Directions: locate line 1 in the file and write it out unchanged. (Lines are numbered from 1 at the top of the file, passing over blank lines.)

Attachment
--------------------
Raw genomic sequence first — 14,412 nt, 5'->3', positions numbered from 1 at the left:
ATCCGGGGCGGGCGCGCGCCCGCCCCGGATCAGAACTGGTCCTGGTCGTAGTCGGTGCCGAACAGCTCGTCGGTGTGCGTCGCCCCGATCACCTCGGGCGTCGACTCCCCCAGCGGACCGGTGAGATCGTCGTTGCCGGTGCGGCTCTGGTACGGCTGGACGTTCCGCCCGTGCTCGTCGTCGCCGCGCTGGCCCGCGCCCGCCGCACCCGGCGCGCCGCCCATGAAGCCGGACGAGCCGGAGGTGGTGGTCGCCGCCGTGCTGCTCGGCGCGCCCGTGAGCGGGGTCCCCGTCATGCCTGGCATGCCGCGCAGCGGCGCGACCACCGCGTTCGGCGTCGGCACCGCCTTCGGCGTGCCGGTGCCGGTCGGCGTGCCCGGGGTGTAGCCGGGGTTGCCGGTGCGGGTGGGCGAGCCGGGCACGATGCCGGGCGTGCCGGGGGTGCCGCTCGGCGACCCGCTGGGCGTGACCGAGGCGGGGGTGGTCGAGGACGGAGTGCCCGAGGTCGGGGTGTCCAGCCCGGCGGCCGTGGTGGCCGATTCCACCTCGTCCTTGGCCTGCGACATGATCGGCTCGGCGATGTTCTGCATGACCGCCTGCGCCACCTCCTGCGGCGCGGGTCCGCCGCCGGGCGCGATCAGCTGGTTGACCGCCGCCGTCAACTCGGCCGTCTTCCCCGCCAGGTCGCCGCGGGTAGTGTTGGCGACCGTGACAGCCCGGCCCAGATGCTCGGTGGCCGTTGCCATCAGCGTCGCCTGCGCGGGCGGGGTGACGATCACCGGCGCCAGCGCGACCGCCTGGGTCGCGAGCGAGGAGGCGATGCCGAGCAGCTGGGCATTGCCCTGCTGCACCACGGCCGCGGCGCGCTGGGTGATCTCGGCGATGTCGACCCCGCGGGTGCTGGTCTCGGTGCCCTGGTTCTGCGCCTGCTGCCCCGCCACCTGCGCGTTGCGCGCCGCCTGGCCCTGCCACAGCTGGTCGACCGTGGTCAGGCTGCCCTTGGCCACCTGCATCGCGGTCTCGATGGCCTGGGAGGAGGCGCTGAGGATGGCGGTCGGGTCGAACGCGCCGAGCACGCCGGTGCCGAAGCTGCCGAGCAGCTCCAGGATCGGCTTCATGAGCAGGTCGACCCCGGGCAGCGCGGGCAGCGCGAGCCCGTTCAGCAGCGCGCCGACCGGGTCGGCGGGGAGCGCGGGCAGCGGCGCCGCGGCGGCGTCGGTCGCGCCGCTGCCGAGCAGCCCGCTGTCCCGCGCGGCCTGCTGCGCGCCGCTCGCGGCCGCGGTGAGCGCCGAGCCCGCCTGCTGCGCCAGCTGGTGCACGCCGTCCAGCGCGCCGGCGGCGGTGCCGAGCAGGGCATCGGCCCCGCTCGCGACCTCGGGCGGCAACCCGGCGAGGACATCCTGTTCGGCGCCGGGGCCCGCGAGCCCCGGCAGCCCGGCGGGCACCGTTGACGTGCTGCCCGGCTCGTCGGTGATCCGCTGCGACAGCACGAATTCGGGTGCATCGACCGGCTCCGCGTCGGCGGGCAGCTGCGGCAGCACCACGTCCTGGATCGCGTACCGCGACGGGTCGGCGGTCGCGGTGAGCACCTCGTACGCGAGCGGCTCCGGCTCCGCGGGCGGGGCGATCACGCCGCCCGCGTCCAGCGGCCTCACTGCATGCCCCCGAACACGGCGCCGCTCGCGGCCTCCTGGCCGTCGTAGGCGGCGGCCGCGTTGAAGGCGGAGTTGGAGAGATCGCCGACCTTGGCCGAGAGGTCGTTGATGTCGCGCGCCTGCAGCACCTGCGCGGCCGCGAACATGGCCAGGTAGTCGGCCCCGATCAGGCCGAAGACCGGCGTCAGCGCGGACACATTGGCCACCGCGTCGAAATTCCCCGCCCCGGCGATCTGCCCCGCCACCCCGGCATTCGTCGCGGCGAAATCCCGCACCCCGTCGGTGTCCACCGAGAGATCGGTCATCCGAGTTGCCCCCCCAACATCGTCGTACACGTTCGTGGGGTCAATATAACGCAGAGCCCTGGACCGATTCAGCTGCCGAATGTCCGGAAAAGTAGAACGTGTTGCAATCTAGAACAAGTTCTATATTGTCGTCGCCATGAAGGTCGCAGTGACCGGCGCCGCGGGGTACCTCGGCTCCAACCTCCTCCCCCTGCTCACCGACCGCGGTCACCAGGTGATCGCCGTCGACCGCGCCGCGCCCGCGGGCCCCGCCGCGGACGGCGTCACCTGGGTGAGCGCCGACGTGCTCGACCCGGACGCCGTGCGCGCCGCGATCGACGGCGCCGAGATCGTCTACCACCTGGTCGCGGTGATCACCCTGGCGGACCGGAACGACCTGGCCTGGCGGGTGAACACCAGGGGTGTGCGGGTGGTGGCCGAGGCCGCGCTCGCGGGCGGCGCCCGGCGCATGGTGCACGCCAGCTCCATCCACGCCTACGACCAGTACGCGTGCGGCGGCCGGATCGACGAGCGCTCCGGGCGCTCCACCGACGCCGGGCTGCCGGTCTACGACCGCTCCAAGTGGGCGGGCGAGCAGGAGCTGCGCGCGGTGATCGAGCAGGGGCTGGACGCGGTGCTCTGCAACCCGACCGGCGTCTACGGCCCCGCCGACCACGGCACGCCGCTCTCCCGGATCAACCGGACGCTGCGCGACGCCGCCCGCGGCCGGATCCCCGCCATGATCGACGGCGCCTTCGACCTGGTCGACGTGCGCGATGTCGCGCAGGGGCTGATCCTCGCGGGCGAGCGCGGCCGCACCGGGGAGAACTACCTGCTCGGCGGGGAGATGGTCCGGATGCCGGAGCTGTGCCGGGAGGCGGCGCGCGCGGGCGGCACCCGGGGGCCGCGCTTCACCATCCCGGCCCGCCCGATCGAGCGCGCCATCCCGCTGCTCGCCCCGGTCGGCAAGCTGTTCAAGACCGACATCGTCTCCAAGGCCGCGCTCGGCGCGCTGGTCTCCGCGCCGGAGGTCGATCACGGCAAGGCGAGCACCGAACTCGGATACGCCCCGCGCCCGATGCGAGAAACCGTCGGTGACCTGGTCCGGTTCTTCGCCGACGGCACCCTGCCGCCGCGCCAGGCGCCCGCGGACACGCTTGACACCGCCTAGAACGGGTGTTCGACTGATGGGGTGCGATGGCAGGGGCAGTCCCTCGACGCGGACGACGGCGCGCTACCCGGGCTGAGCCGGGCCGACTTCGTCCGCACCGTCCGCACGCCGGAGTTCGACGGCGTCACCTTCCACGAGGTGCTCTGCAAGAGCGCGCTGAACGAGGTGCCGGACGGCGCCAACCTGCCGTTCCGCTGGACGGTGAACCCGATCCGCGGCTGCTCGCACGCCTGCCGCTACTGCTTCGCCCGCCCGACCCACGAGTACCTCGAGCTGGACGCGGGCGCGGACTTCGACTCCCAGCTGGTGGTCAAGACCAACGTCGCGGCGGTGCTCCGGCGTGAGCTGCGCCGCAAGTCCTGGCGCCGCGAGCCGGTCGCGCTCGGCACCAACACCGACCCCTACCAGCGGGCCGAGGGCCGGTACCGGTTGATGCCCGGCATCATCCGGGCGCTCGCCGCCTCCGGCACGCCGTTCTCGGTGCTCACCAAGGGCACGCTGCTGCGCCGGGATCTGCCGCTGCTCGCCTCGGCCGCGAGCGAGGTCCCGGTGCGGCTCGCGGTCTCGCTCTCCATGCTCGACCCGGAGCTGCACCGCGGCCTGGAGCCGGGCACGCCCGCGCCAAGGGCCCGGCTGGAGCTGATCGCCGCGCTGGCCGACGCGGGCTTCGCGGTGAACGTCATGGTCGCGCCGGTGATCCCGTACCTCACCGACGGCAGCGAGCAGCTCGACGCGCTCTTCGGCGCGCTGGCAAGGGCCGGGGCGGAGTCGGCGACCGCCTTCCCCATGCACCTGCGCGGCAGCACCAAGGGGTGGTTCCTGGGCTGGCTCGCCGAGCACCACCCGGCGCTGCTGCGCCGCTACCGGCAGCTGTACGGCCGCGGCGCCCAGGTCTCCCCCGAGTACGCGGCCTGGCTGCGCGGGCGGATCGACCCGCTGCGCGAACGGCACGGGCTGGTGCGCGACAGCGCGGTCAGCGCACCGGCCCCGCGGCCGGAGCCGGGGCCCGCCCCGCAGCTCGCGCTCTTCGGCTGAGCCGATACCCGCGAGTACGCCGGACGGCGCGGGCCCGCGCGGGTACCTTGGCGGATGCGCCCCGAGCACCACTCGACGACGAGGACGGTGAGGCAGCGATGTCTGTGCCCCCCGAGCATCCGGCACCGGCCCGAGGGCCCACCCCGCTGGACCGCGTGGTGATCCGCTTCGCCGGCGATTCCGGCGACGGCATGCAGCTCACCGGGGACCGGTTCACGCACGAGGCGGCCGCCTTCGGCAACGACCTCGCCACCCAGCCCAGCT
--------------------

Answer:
Raw genomic sequence first — 14,412 nt, 5'->3', positions numbered from 1 at the left: